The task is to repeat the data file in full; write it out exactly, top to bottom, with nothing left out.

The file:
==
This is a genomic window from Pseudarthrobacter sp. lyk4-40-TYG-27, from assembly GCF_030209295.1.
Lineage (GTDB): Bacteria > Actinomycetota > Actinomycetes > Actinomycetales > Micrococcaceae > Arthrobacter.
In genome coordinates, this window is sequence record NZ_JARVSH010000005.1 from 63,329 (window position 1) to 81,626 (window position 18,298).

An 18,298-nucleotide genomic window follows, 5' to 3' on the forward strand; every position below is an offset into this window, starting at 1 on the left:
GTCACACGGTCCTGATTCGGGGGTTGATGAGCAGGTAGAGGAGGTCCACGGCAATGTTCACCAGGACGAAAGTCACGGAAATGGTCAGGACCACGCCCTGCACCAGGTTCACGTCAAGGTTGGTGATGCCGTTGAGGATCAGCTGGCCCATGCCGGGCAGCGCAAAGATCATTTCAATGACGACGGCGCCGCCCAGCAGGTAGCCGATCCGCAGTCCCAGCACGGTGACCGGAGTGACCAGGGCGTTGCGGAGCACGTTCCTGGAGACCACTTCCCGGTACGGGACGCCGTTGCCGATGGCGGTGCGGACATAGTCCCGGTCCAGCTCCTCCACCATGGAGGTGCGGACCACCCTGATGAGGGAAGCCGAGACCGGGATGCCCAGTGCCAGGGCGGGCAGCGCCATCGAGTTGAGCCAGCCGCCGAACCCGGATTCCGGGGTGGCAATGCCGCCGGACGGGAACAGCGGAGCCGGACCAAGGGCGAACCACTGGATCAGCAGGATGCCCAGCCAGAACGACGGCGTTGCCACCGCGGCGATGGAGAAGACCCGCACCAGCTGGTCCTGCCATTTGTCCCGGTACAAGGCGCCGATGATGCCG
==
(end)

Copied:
This is a genomic window from Pseudarthrobacter sp. lyk4-40-TYG-27, from assembly GCF_030209295.1.
Lineage (GTDB): Bacteria > Actinomycetota > Actinomycetes > Actinomycetales > Micrococcaceae > Arthrobacter.
In genome coordinates, this window is sequence record NZ_JARVSH010000005.1 from 63,329 (window position 1) to 81,626 (window position 18,298).

An 18,298-nucleotide genomic window follows, 5' to 3' on the forward strand; every position below is an offset into this window, starting at 1 on the left:
GTCACACGGTCCTGATTCGGGGGTTGATGAGCAGGTAGAGGAGGTCCACGGCAATGTTCACCAGGACGAAAGTCACGGAAATGGTCAGGACCACGCCCTGCACCAGGTTCACGTCAAGGTTGGTGATGCCGTTGAGGATCAGCTGGCCCATGCCGGGCAGCGCAAAGATCATTTCAATGACGACGGCGCCGCCCAGCAGGTAGCCGATCCGCAGTCCCAGCACGGTGACCGGAGTGACCAGGGCGTTGCGGAGCACGTTCCTGGAGACCACTTCCCGGTACGGGACGCCGTTGCCGATGGCGGTGCGGACATAGTCCCGGTCCAGCTCCTCCACCATGGAGGTGCGGACCACCCTGATGAGGGAAGCCGAGACCGGGATGCCCAGTGCCAGGGCGGGCAGCGCCATCGAGTTGAGCCAGCCGCCGAACCCGGATTCCGGGGTGGCAATGCCGCCGGACGGGAACAGCGGAGCCGGACCAAGGGCGAACCACTGGATCAGCAGGATGCCCAGCCAGAACGACGGCGTTGCCACCGCGGCGATGGAGAAGACCCGCACCAGCTGGTCCTGCCATTTGTCCCGGTACAAGGCGCCGATGATGCCG